"Tar du med dig vin till festen?"

Translation:Are you bringing wine to the party?

February 16, 2015

16 Comments


https://www.duolingo.com/HannuKulju

I would have translated this into: "are you taking..." because, in my understanding, the Swedish sentence doesn't imply that the asker will be at the party.

July 22, 2016

https://www.duolingo.com/ninady1980

Yes - is there no difference between 'taking to' and 'bringing to' in Swedish?

June 9, 2018

https://www.duolingo.com/thorr18

Sometimes they can be interchangable but bringing feels like something is getting closer to the speaker and taking feels like it is getting further from something. It's a bit like the difference between here and there but there are lots of examples where it'd be unclear which to use. When you physically bring something closer to your body in order to transport it away from something, you are sort of bringing and taking simultaneously. So, it's really dependent on the perspective of the speaker and how they imagine the event.

August 3, 2018

https://www.duolingo.com/ninady1980

That's what I mean - in English we differentiate by having two different words, and I'm wondering whether Swedish also has two ways to express it, or just one.

August 3, 2018

https://www.duolingo.com/zgz.

Would "Tar du vin med dig till festen?" be also a correct sentence?

August 9, 2015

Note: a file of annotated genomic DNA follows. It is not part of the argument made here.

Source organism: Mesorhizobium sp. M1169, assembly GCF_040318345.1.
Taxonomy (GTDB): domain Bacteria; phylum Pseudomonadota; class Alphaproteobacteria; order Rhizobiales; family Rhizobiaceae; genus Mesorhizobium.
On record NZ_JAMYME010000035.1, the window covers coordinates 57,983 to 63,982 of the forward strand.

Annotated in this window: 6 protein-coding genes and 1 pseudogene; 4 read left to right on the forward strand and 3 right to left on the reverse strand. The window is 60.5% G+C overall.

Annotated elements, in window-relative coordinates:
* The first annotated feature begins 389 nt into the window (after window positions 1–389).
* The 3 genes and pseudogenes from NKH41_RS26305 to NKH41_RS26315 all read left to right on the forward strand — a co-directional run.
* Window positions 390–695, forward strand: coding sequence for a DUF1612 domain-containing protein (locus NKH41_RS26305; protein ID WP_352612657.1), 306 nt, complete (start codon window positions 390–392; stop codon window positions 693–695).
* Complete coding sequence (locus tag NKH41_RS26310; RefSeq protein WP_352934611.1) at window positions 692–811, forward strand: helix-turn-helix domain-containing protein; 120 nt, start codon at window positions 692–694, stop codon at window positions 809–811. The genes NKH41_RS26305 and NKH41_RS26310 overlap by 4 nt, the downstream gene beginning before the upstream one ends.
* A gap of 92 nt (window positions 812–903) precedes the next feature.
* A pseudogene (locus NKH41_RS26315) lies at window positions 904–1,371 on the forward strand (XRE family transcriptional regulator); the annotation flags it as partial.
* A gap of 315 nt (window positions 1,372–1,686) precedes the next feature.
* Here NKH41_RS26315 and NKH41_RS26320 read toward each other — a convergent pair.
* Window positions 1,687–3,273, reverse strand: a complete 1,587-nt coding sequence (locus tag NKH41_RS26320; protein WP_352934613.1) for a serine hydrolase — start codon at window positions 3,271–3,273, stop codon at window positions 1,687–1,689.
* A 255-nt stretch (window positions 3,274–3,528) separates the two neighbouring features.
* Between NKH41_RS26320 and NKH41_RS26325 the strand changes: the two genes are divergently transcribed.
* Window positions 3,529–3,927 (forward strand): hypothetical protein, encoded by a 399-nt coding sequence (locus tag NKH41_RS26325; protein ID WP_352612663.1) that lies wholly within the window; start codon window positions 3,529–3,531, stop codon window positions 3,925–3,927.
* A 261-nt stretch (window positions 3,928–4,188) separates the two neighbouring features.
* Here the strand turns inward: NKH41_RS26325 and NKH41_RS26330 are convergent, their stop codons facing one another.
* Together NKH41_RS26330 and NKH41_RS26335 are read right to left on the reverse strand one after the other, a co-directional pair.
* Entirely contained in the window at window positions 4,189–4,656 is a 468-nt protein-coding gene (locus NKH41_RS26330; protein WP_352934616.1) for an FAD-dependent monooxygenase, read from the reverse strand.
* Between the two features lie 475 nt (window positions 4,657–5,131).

https://www.duolingo.com/DesignByAdrian

That is correct. Both are correct.

Usually you'd say that with emphasise on the wine.

Imagine someone looking into your bag, and with surprise he asks "tar du VIN med dig till festen?"

"Tar du med dig vin?" is asking if you're bringing wine in general.

July 22, 2016

https://www.duolingo.com/MonsieurCal

I assume you can because you can say "Har du en klänning på did?" and "Har du på dig en klänning?"

August 22, 2015

https://www.duolingo.com/NourAkel

How would " tar du vin till festen " translates to?

March 19, 2019

https://www.duolingo.com/Samuel846762

Why do you need med dig in Swedish

March 30, 2019

https://www.duolingo.com/Grenage

I'm also unsure about this.

April 30, 2019

https://www.duolingo.com/KittyGoema

Your wine instead of some wine correct?

February 16, 2015

https://www.duolingo.com/Lundgren8

The sentence contains neither ’your’ nor ’some’, it’s just plain ’wine’.

February 16, 2015

https://www.duolingo.com/thorr18

However, the exercise does suggest "some wine" if you answer "your wine".

May 16, 2017

https://www.duolingo.com/ling.ko

I wrote "Do you bring wine for the party?" and duolingo said it's wrong.

Can't 'till festen ' be translated as 'for the party'? If then, what is the correct/natural swedish expression of it?

January 4, 2016

https://www.duolingo.com/JoakimEk

My first thought for the sentence is two people discussing a party later that night to which both will be going. In that case it would be "to", as duo suggests.

However, it could be for example that A (the speaker) want B to bring some of his wine to A, that he is about to visit, so that A can serve that wine at a party A is throwing later, and to which B may or may not come. In that case it would be "for" as you say, but then I think the sentence must be about the future and would be "will you bring [me] wine for the party?". That can be said as the Swedish phrase is now (or as "kan du ta med dig vin till festen?" for "could you bring...").

November 16, 2017

https://www.duolingo.com/KylCes

sounds like she's saying med der

November 3, 2016
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